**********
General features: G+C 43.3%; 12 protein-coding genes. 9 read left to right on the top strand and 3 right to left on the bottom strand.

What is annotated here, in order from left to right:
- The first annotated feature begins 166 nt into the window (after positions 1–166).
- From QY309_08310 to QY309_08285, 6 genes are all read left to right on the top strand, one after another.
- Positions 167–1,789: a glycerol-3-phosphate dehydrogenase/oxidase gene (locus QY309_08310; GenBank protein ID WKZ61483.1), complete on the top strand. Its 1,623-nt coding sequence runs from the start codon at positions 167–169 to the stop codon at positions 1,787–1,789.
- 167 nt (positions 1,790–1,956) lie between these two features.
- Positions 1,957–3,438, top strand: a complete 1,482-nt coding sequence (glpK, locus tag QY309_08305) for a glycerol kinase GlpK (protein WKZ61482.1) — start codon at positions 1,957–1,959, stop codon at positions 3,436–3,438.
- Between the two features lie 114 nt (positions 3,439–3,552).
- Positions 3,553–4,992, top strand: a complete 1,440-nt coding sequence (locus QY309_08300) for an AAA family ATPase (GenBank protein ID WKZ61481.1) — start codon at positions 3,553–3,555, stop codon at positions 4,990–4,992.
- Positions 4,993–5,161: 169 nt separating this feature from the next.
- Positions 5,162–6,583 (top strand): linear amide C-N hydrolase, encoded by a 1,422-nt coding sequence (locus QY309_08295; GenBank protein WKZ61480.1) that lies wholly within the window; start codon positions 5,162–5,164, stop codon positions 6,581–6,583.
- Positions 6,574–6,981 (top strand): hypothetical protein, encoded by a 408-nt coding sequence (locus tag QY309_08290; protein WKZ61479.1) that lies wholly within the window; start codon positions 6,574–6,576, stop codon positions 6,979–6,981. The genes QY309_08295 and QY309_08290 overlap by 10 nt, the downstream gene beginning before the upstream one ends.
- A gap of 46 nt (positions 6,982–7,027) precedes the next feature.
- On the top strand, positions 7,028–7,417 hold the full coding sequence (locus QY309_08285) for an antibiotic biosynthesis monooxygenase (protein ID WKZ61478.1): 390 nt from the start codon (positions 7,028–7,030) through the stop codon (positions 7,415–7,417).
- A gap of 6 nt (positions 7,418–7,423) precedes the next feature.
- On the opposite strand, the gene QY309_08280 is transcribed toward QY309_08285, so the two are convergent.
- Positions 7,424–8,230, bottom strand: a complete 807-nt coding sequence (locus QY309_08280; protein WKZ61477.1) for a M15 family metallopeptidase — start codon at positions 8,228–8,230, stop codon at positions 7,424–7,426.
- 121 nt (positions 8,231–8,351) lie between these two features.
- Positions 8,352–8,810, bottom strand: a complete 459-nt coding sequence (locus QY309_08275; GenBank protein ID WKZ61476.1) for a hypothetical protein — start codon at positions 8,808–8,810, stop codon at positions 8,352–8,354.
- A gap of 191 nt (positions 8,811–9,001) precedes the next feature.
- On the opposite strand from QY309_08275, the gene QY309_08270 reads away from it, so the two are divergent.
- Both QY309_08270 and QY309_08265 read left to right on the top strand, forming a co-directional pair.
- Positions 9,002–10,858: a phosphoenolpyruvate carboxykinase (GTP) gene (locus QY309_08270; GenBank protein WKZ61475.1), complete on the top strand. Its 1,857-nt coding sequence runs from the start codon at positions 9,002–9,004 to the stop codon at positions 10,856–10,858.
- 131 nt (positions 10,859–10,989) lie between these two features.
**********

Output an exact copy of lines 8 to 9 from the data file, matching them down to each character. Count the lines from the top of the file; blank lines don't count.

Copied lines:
- Between the two features lie 114 nt (positions 3,439–3,552).
- Positions 3,553–4,992, top strand: a complete 1,440-nt coding sequence (locus QY309_08300) for an AAA family ATPase (GenBank protein ID WKZ61481.1) — start codon at positions 3,553–3,555, stop codon at positions 4,990–4,992.